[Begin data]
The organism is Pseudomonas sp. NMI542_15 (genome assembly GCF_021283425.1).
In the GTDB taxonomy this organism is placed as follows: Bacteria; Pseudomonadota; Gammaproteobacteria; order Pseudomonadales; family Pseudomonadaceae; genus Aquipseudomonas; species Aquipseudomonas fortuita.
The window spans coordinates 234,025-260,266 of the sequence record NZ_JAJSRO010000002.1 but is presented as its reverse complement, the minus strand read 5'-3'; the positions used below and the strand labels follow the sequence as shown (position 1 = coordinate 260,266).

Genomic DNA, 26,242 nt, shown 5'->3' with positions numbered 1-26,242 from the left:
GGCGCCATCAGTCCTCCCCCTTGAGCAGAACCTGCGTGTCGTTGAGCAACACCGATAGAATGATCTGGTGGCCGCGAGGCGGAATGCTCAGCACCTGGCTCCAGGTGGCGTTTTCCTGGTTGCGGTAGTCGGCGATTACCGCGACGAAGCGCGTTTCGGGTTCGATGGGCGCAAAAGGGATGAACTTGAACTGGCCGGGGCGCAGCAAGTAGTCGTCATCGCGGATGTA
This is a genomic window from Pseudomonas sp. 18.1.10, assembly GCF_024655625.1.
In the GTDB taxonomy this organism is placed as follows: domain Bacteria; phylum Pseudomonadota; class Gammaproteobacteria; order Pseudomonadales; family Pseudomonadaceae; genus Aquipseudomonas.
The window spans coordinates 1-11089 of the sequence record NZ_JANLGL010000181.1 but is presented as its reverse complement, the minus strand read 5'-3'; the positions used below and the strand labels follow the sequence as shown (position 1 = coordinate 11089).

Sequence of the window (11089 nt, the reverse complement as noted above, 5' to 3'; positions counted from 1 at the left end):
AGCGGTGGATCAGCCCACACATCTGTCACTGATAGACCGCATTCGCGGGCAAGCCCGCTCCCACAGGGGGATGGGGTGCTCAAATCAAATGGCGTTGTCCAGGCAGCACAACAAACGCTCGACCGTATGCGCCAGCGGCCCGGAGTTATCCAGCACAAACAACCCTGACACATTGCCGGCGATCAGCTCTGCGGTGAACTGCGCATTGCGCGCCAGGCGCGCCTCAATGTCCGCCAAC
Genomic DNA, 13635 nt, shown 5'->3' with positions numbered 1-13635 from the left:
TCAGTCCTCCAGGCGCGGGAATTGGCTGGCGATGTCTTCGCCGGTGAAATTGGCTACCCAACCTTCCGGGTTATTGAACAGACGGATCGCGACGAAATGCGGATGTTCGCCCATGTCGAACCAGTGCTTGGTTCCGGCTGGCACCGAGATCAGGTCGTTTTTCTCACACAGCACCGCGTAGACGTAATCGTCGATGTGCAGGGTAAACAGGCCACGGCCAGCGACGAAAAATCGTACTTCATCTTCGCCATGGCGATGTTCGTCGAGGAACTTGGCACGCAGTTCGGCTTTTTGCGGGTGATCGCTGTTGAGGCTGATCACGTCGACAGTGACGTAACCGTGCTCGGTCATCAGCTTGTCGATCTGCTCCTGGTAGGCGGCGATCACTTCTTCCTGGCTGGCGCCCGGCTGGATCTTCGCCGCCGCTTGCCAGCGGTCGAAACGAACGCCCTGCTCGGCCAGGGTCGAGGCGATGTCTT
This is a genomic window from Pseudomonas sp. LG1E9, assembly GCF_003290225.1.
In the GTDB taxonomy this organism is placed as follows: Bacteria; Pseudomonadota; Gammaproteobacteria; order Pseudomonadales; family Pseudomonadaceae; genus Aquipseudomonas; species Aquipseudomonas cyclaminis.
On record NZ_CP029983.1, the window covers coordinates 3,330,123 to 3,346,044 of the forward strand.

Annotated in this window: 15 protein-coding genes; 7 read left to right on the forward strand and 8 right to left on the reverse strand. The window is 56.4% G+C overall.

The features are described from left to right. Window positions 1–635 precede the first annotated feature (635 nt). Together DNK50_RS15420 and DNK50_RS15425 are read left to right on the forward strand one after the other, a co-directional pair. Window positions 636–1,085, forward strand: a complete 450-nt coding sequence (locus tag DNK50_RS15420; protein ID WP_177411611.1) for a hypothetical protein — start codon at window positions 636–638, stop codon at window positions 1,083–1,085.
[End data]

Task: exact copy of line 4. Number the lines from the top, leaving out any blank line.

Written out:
Genomic DNA, 26,242 nt, shown 5'->3' with positions numbered 1-26,242 from the left: